Case Report: A Rare Case Of Bipolar Segmental Clavicle Fracture Associated With Multiple Rib Fractures
M Zertalis, B Madhavan, R Botchu
M Zertalis, B Madhavan, R Botchu. Case Report: A Rare Case Of Bipolar Segmental Clavicle Fracture Associated With Multiple Rib Fractures. The Internet Journal of Orthopedic Surgery. 2013 Volume 21 Number 2.
Bipolar segmental clavicle fractures defined as combined ipsilateral fractures of the medial and lateral third of the clavicle are uncommon injuries with only four cases published to date. In 22% of patients presenting to the Emergency Department with a segmental injury, fracture of the medial third of the clavicle is not visualised on plain radiographs. We present a case of bipolar segmental clavicle fracture with associated rib fractures and describe the importance of the mechanism of injury for detecting a segmental fracture and its associated complications. We believe this to be the first reported case of bipolar segmental fracture with multiple rib fractures in literature.
A 50-year-old male presented to the Emergency Department with pain localised over the left clavicle following a fall while mountain biking. On examination there was an obvious deformity of the left clavicle with tenderness over the medial and lateral thirds of the clavicle. Plain radiographs revealed minimally displaced transverse fractures of the medial and lateral thirds of the left clavicle as well as fractures of the 2nd, 3rd, and 7th ribs (Figure 1). Acromiocalvicular and sternoclavicular joints were intact. There was no evidence of pneumothorax and the patient was managed in a broad arm sling and referred to fracture clinic. Fractures of the medial clavicle and 2nd, 3rd, and 7th ribs were not detected until the patient attended fracture clinic. The patient was further investigated with a computed tomography (CT) scan that revealed a Craig Type IIIa minimally displaced extra-articular medial third fracture and a Craig Type IIa minimally displaced extra-articular lateral third fracture (Figure 2). The patient was treated conservatively with immobilisation in a broad arm sling for 4 weeks and subsequent gentle mobilisation without any complication.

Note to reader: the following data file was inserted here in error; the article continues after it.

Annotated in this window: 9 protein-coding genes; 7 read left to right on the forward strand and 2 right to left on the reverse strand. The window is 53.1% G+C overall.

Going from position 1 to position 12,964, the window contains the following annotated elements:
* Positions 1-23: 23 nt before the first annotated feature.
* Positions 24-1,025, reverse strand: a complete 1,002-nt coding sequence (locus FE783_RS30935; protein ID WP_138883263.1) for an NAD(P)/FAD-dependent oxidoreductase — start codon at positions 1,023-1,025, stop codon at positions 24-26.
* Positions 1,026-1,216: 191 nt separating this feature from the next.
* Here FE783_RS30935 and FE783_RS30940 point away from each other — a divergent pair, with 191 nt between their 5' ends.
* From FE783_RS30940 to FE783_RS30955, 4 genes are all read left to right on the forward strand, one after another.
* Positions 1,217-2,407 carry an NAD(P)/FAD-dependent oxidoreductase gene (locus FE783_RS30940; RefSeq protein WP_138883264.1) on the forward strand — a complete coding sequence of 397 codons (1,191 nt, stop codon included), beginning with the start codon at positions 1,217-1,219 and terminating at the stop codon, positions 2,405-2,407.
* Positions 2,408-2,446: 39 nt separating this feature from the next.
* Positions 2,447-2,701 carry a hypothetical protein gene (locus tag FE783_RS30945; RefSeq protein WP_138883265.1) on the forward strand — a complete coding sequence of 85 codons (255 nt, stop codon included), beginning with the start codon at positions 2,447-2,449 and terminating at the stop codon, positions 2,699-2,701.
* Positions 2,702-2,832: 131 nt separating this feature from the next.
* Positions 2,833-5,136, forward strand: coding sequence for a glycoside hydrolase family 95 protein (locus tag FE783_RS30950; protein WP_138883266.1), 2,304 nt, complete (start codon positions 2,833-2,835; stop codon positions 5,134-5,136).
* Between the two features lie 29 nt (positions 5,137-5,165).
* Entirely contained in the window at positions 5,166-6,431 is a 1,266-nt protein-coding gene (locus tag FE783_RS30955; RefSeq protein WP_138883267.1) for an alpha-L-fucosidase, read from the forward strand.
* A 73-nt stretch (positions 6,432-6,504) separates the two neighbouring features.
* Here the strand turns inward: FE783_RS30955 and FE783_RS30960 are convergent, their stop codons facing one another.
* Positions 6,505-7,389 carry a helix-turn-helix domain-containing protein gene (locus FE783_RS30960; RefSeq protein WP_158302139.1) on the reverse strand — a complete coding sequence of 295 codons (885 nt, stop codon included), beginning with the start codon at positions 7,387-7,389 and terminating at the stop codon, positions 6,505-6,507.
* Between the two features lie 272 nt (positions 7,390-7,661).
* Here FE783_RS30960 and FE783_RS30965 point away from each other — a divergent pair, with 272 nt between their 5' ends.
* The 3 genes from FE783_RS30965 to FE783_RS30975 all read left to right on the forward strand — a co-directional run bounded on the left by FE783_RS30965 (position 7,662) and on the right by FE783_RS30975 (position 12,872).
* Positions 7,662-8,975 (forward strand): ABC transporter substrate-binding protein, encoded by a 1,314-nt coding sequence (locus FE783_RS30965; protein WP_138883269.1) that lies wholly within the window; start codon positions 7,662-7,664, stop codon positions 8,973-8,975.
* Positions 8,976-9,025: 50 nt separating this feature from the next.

The three most common causes for clavicle fractures include fall, sports and road-traffic accidents with an annual incidence of 29 per 100,000 population1. These are 2.5 times more common in males comprising up to 10% of all adult fractures1-4. For males there is a peak incidence between 13 and 20 years of age with the lowest incidence noted in the sixth and seventh decade. In females there is a bimodal distribution of clavicle fractures with the highest incidence noted under the age of 20 and over 80 years of age. In the young population the commonest cause is sports whereas in the elderly, clavicle fractures are attributed to low-energy falls5. The middle third is most frequently fractured with the medial third attributing to just 2% of clavicle fractures4. Combined fractures of the middle and lateral third or the middle and medial third defined as segmental fractures are which even less common comprising less than 1% of clavicle fractures5. Combined fractures of the medial and lateral third classified as bipolar segmental injuries are rare with only four case reports published to date.